The Hellenic Trench is a hemispherical-scale long narrow depression in the Ionian Sea.
The hadal zone of the Hellenic trench is roughly 4,150 metres (13,615 feet) to 5,300 metres (17,388 feet) deep. The names of the three major parts of the Hellenic trench are: Matapan Deep System or Matapan–Vavilov Deep, roughly 5,120 meters (16,797 feet), the Kithera–Antikithera System, 4,615 metres (15,141 feet), and the Zakinthos–Strofadhes system, 4,150 metres (13,615 feet). A region of the Hellenic Trench is also called the Calypso Deep and is roughly 5,267 metres (17,280 feet) deep.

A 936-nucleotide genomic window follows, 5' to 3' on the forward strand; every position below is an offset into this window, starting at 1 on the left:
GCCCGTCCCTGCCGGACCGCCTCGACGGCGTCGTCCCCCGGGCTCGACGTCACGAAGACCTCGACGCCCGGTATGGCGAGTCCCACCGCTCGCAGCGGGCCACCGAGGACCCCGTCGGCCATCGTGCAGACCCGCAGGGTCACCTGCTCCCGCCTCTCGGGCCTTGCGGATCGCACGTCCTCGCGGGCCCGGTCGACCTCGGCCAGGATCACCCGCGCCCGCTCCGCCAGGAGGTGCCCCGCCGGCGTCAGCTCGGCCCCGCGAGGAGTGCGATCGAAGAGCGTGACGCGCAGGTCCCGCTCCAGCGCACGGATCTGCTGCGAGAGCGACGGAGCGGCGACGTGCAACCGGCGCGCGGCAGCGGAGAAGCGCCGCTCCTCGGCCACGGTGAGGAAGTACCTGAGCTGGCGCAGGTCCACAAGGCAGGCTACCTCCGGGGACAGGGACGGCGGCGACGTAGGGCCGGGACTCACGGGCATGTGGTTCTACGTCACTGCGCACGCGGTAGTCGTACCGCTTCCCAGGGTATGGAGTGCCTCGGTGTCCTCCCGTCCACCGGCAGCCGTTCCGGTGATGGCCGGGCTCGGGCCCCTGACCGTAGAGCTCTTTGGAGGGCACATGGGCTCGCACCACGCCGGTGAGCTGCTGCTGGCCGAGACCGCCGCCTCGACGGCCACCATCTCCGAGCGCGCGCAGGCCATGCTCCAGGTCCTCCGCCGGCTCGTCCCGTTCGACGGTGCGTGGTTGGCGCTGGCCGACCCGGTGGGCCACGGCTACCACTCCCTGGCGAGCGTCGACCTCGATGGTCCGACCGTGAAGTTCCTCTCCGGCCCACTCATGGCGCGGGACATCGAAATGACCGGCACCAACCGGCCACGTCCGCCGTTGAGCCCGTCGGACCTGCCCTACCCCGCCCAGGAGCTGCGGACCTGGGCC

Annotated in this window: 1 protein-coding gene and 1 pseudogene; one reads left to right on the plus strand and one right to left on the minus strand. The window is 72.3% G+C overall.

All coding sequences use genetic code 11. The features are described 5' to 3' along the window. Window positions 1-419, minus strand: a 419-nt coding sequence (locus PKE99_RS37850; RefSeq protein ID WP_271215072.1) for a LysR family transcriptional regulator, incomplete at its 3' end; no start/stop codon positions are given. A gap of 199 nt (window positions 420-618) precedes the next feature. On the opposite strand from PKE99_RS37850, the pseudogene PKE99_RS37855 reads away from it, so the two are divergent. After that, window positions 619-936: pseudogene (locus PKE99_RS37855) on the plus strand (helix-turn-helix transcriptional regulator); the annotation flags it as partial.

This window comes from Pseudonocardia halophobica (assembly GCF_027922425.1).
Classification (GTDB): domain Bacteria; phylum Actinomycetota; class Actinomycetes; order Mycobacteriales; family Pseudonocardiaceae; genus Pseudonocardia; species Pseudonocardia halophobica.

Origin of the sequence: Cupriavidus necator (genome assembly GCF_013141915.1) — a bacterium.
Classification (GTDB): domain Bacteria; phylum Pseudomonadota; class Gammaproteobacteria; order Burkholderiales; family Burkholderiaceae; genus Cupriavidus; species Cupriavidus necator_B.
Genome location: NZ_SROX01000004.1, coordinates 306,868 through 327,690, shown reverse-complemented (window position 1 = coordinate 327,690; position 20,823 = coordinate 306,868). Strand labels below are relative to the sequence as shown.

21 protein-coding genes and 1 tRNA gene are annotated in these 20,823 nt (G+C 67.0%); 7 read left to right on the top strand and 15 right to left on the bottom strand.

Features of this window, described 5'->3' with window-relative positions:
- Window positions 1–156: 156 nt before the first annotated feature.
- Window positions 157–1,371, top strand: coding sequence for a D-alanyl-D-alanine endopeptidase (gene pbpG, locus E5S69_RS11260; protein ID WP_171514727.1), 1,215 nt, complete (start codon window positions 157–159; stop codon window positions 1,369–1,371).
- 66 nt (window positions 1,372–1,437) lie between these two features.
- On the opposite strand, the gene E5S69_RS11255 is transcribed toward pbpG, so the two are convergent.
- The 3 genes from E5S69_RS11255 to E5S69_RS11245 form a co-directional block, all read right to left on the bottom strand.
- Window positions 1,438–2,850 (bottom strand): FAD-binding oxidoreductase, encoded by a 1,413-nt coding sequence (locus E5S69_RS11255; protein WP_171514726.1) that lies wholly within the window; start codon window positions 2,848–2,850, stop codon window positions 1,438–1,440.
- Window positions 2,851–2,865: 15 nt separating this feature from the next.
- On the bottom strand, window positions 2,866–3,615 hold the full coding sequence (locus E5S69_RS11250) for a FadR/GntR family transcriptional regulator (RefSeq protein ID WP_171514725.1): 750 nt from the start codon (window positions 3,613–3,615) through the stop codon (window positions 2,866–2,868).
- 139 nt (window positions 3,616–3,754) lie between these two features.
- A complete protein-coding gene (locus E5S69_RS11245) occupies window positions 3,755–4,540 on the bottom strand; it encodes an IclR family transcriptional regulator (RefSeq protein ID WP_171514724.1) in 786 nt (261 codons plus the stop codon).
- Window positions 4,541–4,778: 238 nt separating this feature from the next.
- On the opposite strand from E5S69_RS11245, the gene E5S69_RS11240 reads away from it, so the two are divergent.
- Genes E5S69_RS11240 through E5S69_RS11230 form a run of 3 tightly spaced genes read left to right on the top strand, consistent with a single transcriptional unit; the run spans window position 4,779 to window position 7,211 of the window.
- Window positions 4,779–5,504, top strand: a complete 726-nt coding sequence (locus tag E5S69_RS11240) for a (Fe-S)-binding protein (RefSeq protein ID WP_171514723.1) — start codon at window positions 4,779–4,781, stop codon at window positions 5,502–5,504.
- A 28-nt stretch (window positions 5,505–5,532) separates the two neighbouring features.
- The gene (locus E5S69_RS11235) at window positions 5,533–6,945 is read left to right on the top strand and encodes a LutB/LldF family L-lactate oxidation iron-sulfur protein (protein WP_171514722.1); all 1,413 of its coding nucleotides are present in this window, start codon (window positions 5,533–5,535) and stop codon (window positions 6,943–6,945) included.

The region of the Hellenic trench is an ecosystem to sperm whales and other aquatic life. The trench has been used by marine biologists to study the behaviour of various aquatic species.
This is the trench where several earthquakes, including the 365 Crete earthquake, occurred.
- C. Blanpied, D.J. Stanley 1981. "Uniform Mud(unifite) Deposition in the Hellenic Trench Eastern Mediterranean". Smithsonian Contributions to the Marine Sciences Number 13. Smithsonian Institution Press, 5p.
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